The Stonehenge and Avebury World Heritage site is made up of two parts approximately 25 miles apart.  Two landscapes shaped by millennia of human activity.


Stonehenge map












The Stonehenge part of the World Heritage Site covers 2,600 hectares (6,500 acres) of chalk downland and arable fields in Wiltshire.  It includes parts of Amesbury and Larkhill, and the villages of West Amesbury, Normanton, Wilsford and Lake in the Woodford Valley.

Ownership and management are shared between English Heritage, the National Trust, the Ministry of Defence, the RSPB, Wiltshire Council, farmers and householders.  Many others are actively involved and work in partnership at Stonehenge, including Natural England, the Highways Agency, Amesbury Town Council and the Parish Councils.

The monument of Stonehenge is managed by English Heritage.  To find out more about how to visit Stonehenge and the new visitor centre which opened in December 2013 please visit the English Heritage website.

A large part of the World Heritage Site is open to all free of charge all year round.  For further information on events and things to do in the Stonehenge Landscape visit the National Trust Stonehenge Landscape website.


Avebury WHS Map

Avebury Henge is thought to have been constructed in Neolithic times around 2500 BC. It consists of an impressively large stone circle surrounded by a deep ditch and a bank. Avebury is not as well known as the iconic Stonehenge and consequently less visited. It is still possible to walk among the stones and sense the unique, enigmatic atmosphere of the prehistoric site. Another unique aspect of the site is that the stone circle contains within it much of the village of Avebury.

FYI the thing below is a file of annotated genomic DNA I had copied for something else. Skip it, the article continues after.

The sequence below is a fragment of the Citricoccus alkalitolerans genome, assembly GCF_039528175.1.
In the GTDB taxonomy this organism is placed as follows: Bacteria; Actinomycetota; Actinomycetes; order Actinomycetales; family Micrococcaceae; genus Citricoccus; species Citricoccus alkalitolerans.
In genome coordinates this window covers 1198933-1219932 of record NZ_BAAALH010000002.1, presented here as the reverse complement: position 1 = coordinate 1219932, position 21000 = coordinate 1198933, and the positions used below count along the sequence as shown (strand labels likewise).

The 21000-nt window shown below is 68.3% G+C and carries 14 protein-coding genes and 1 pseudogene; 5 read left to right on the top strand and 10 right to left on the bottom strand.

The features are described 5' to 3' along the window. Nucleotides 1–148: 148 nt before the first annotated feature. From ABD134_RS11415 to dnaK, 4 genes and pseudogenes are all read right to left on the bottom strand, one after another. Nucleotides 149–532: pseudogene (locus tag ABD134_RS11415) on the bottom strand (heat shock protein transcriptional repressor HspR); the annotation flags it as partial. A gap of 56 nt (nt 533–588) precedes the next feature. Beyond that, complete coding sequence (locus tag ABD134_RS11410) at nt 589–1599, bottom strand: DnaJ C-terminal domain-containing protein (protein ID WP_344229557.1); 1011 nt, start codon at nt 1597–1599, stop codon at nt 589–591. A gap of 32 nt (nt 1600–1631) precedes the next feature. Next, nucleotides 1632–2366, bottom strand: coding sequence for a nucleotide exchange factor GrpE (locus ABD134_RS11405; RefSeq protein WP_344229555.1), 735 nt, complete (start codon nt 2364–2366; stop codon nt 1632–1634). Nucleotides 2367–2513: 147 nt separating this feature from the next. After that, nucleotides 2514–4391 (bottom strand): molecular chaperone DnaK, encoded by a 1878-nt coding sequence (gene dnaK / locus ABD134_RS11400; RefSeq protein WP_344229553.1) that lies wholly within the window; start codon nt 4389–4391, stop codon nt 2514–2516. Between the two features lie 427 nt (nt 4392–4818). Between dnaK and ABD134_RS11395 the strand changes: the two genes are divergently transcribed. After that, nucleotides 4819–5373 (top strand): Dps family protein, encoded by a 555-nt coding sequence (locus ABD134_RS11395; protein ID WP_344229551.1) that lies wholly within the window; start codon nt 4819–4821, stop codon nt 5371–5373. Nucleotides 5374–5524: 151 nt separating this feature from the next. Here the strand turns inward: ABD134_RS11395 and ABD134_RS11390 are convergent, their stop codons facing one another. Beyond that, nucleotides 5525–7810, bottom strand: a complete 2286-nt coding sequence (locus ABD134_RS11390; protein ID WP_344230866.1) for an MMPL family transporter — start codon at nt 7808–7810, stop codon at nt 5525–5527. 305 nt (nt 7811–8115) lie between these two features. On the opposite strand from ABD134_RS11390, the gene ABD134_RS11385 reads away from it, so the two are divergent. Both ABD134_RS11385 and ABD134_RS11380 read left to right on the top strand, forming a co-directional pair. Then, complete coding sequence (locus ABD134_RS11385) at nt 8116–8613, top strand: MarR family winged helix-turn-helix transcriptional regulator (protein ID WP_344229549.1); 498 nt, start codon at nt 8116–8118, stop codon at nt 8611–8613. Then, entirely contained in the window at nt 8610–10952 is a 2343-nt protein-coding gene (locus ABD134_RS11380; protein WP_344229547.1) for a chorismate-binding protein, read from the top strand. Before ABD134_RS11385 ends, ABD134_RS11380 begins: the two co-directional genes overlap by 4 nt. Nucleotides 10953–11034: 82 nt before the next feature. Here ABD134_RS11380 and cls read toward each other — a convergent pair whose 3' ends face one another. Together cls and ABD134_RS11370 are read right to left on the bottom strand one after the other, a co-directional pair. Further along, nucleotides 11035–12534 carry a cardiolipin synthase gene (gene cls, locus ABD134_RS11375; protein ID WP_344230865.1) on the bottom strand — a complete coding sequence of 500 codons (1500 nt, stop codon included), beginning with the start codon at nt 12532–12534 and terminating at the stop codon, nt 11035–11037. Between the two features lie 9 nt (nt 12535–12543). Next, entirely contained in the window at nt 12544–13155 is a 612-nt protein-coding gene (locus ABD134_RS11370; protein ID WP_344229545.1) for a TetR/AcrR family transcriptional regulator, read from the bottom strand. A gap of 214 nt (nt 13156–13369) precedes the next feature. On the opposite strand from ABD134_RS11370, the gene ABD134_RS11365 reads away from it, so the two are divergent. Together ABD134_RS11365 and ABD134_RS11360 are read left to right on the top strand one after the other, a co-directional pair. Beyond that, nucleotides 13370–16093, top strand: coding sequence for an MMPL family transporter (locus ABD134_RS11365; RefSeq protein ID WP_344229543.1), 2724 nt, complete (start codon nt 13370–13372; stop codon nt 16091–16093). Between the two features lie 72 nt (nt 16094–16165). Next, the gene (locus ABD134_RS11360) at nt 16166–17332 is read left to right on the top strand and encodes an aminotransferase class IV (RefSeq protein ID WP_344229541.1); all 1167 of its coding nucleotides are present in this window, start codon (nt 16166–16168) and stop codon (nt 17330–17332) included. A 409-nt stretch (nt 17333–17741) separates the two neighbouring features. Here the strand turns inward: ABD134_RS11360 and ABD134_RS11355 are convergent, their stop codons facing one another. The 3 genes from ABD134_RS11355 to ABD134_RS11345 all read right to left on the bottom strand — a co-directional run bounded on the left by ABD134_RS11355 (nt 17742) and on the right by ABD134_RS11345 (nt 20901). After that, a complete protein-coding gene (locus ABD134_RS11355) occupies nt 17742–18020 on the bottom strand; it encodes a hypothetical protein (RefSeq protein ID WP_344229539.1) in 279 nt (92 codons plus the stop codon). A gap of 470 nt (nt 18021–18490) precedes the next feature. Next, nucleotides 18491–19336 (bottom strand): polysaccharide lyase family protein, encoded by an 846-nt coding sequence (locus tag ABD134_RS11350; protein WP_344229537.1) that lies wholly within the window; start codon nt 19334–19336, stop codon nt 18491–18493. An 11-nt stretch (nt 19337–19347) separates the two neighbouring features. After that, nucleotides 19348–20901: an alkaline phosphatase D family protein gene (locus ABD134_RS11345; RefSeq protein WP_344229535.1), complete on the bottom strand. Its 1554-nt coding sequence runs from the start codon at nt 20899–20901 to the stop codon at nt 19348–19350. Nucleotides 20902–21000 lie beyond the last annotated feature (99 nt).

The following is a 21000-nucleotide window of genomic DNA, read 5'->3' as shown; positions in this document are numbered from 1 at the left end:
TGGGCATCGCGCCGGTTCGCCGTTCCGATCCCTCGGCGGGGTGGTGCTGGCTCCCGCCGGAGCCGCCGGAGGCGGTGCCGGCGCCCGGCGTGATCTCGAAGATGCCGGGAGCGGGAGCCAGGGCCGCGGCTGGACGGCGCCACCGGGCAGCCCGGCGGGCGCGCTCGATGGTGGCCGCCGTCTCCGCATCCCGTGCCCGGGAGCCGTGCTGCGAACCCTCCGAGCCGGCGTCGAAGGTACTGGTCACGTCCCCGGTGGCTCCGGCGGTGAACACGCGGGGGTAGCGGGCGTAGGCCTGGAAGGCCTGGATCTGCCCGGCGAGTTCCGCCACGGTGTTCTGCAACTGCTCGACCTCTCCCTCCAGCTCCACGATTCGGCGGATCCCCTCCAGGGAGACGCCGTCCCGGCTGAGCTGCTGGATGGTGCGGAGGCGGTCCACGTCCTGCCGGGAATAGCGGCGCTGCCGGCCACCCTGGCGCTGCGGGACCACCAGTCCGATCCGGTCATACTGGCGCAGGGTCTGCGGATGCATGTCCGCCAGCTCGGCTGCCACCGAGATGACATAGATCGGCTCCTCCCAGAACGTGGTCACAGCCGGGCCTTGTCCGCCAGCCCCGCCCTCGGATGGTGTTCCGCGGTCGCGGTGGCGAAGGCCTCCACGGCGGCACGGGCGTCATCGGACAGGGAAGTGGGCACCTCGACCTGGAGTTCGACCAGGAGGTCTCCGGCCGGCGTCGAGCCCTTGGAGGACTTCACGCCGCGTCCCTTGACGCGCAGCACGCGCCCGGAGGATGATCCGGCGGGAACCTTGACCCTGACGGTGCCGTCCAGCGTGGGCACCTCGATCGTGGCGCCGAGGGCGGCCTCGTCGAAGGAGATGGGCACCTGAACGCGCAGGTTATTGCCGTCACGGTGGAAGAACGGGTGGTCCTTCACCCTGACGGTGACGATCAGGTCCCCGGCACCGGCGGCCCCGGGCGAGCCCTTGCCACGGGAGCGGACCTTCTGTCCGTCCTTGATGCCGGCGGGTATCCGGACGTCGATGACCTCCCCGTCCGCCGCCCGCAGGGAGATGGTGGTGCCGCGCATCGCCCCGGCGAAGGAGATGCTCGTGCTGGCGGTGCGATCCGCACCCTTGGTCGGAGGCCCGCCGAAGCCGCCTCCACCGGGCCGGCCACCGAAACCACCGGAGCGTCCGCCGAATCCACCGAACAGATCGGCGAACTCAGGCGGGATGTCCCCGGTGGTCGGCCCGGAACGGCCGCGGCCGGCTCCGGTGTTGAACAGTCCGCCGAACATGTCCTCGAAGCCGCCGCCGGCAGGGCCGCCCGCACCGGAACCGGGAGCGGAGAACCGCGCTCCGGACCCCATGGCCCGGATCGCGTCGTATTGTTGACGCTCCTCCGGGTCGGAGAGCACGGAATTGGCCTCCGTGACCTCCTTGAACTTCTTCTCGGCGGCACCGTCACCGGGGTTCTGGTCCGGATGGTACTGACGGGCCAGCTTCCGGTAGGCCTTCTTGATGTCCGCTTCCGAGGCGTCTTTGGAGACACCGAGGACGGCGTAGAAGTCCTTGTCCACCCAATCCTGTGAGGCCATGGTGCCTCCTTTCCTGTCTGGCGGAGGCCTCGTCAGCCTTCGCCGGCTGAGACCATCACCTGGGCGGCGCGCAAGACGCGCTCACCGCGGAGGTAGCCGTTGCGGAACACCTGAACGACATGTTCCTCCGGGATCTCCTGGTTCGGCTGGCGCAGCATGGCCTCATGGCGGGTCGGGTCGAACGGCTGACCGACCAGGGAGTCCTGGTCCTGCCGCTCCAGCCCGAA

The Henge is only one of a complex of ancient monuments concentrated in the 25 square kilometres of the Avebury half of the World Heritage Site. It lies at the centre of an outstanding Neolithic ritual landscape dating back over five and a half thousand years. The earliest focus of ritual activity in the area was at nearby Windmill Hill in around 3700BC. The impressive West Kennet Long Barrow was also begun in this period. Another key monument in the landscape is Silbury Hill. Built around the same period at the Henge, it represents another astonishing feat of Neolithic endeavour. At 30m high, it is the largest prehistoric mound in Europe.

As well as these key monuments, the landscape contains a wealth of archaeological remains including well-preserved Bronze Age round barrows which belong to one of the greatest concentrations of round barrows in the country. Over 330 archaeological sites are known within the WHS, 160 of which are Scheduled Monuments. The area is also of national significance for its nature conservation interests and it is wholly situated within the North Wessex Downs Area of Outstanding Natural Beauty.

Any visit to Avebury should include time to explore this outstanding landscape and its fascinating monuments. Large parts of the Site including many of the major monuments are open to visit free of charge at any time.  There is also the Alexander Keiller Museum at Avebury run by the National Trust which can help you to gain a better understanding of the site.